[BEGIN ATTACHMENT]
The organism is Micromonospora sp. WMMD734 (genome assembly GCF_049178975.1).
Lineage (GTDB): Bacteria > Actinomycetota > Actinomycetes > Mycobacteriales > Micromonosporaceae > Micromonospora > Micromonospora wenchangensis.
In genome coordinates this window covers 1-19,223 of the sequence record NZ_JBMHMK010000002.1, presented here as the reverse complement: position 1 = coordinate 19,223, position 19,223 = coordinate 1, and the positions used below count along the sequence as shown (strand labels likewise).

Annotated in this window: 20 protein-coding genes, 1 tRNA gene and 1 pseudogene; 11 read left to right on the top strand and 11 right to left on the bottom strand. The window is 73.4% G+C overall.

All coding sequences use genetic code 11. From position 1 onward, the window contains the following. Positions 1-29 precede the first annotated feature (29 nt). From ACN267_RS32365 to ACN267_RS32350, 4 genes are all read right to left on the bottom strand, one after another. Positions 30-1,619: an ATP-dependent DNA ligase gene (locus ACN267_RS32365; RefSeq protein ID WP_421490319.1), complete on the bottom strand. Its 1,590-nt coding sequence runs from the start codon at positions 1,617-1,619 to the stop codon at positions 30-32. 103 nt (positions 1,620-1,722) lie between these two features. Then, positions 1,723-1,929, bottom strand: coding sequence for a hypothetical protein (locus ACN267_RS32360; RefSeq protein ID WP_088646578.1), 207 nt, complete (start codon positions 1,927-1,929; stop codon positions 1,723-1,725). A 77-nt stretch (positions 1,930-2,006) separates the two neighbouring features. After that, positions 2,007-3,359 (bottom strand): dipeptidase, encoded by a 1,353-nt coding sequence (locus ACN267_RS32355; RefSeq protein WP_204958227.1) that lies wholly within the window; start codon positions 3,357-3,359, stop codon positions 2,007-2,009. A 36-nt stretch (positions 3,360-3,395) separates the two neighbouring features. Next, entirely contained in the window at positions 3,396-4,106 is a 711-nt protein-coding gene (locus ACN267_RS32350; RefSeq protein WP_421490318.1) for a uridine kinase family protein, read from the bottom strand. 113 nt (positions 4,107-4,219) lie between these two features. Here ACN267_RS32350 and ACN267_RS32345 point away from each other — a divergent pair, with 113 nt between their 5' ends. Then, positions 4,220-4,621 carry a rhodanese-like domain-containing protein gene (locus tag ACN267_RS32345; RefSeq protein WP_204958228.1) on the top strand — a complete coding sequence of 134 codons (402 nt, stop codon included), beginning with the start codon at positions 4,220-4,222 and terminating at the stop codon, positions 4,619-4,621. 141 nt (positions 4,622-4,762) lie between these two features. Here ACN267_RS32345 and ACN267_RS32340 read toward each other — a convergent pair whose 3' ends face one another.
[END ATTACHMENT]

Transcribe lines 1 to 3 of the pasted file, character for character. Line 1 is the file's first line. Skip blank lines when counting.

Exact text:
The organism is Micromonospora sp. WMMD734 (genome assembly GCF_049178975.1).
Lineage (GTDB): Bacteria > Actinomycetota > Actinomycetes > Mycobacteriales > Micromonosporaceae > Micromonospora > Micromonospora wenchangensis.
In genome coordinates this window covers 1-19,223 of the sequence record NZ_JBMHMK010000002.1, presented here as the reverse complement: position 1 = coordinate 19,223, position 19,223 = coordinate 1, and the positions used below count along the sequence as shown (strand labels likewise).